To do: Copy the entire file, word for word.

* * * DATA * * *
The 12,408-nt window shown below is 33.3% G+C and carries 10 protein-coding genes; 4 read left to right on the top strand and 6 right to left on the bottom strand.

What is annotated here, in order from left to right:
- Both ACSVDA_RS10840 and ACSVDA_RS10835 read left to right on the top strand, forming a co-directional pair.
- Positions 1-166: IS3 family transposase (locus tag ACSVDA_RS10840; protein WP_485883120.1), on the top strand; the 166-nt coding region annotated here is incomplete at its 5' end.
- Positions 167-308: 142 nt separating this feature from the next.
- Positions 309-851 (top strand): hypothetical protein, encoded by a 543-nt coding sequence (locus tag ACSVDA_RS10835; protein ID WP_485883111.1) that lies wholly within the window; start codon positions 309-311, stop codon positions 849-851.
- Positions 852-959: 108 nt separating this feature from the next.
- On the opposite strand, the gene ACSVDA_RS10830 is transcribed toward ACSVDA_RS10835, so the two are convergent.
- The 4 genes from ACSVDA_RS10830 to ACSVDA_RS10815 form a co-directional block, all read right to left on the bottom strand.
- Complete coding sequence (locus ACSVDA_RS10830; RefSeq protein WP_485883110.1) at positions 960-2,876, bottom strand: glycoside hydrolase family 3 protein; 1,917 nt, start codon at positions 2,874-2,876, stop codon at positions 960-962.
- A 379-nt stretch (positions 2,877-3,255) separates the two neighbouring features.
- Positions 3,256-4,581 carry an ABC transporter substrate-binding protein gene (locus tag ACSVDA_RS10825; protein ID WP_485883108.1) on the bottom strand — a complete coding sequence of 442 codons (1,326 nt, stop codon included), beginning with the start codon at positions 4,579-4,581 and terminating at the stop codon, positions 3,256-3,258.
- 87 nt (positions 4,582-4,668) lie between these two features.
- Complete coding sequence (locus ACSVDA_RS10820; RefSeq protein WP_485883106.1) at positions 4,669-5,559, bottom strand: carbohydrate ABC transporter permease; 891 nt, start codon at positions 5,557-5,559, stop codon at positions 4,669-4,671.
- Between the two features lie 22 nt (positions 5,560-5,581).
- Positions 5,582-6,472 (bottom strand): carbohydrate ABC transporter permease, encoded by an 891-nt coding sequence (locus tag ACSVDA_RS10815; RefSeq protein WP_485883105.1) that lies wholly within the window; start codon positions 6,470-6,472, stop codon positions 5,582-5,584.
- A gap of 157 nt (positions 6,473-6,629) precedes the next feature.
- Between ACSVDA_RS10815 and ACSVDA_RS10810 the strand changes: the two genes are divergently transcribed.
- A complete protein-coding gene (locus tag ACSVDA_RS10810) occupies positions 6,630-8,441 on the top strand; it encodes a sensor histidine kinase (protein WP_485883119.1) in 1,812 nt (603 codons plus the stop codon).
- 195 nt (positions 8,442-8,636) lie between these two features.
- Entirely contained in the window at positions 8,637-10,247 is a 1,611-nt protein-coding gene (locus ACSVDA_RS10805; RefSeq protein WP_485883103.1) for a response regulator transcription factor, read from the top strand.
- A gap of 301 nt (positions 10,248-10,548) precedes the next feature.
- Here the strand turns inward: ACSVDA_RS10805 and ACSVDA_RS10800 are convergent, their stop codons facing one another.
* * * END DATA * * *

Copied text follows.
The 12,408-nt window shown below is 33.3% G+C and carries 10 protein-coding genes; 4 read left to right on the top strand and 6 right to left on the bottom strand.

What is annotated here, in order from left to right:
- Both ACSVDA_RS10840 and ACSVDA_RS10835 read left to right on the top strand, forming a co-directional pair.
- Positions 1-166: IS3 family transposase (locus tag ACSVDA_RS10840; protein WP_485883120.1), on the top strand; the 166-nt coding region annotated here is incomplete at its 5' end.
- Positions 167-308: 142 nt separating this feature from the next.
- Positions 309-851 (top strand): hypothetical protein, encoded by a 543-nt coding sequence (locus tag ACSVDA_RS10835; protein ID WP_485883111.1) that lies wholly within the window; start codon positions 309-311, stop codon positions 849-851.
- Positions 852-959: 108 nt separating this feature from the next.
- On the opposite strand, the gene ACSVDA_RS10830 is transcribed toward ACSVDA_RS10835, so the two are convergent.
- The 4 genes from ACSVDA_RS10830 to ACSVDA_RS10815 form a co-directional block, all read right to left on the bottom strand.
- Complete coding sequence (locus ACSVDA_RS10830; RefSeq protein WP_485883110.1) at positions 960-2,876, bottom strand: glycoside hydrolase family 3 protein; 1,917 nt, start codon at positions 2,874-2,876, stop codon at positions 960-962.
- A 379-nt stretch (positions 2,877-3,255) separates the two neighbouring features.
- Positions 3,256-4,581 carry an ABC transporter substrate-binding protein gene (locus tag ACSVDA_RS10825; protein ID WP_485883108.1) on the bottom strand — a complete coding sequence of 442 codons (1,326 nt, stop codon included), beginning with the start codon at positions 4,579-4,581 and terminating at the stop codon, positions 3,256-3,258.
- 87 nt (positions 4,582-4,668) lie between these two features.
- Complete coding sequence (locus ACSVDA_RS10820; RefSeq protein WP_485883106.1) at positions 4,669-5,559, bottom strand: carbohydrate ABC transporter permease; 891 nt, start codon at positions 5,557-5,559, stop codon at positions 4,669-4,671.
- Between the two features lie 22 nt (positions 5,560-5,581).
- Positions 5,582-6,472 (bottom strand): carbohydrate ABC transporter permease, encoded by an 891-nt coding sequence (locus tag ACSVDA_RS10815; RefSeq protein WP_485883105.1) that lies wholly within the window; start codon positions 6,470-6,472, stop codon positions 5,582-5,584.
- A gap of 157 nt (positions 6,473-6,629) precedes the next feature.
- Between ACSVDA_RS10815 and ACSVDA_RS10810 the strand changes: the two genes are divergently transcribed.
- A complete protein-coding gene (locus tag ACSVDA_RS10810) occupies positions 6,630-8,441 on the top strand; it encodes a sensor histidine kinase (protein WP_485883119.1) in 1,812 nt (603 codons plus the stop codon).
- 195 nt (positions 8,442-8,636) lie between these two features.
- Entirely contained in the window at positions 8,637-10,247 is a 1,611-nt protein-coding gene (locus ACSVDA_RS10805; RefSeq protein WP_485883103.1) for a response regulator transcription factor, read from the top strand.
- A gap of 301 nt (positions 10,248-10,548) precedes the next feature.
- Here the strand turns inward: ACSVDA_RS10805 and ACSVDA_RS10800 are convergent, their stop codons facing one another.